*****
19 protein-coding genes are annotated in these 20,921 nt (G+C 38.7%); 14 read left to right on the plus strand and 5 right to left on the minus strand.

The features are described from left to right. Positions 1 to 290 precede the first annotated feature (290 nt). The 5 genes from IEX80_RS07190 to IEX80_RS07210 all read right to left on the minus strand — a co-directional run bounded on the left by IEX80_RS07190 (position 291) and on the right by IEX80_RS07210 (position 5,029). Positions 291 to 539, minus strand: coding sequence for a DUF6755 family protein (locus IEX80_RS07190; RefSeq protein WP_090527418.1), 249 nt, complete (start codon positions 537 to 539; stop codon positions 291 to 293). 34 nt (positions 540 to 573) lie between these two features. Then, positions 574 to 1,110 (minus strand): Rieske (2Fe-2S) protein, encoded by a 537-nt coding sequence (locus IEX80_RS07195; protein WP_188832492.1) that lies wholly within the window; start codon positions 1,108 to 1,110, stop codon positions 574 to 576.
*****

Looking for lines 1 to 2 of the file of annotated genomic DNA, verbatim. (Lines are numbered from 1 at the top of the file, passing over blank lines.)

19 protein-coding genes are annotated in these 20,921 nt (G+C 38.7%); 14 read left to right on the plus strand and 5 right to left on the minus strand.

The features are described from left to right. Positions 1 to 290 precede the first annotated feature (290 nt). The 5 genes from IEX80_RS07190 to IEX80_RS07210 all read right to left on the minus strand — a co-directional run bounded on the left by IEX80_RS07190 (position 291) and on the right by IEX80_RS07210 (position 5,029). Positions 291 to 539, minus strand: coding sequence for a DUF6755 family protein (locus IEX80_RS07190; RefSeq protein WP_090527418.1), 249 nt, complete (start codon positions 537 to 539; stop codon positions 291 to 293). 34 nt (positions 540 to 573) lie between these two features. Then, positions 574 to 1,110 (minus strand): Rieske (2Fe-2S) protein, encoded by a 537-nt coding sequence (locus IEX80_RS07195; protein WP_188832492.1) that lies wholly within the window; start codon positions 1,108 to 1,110, stop codon positions 574 to 576.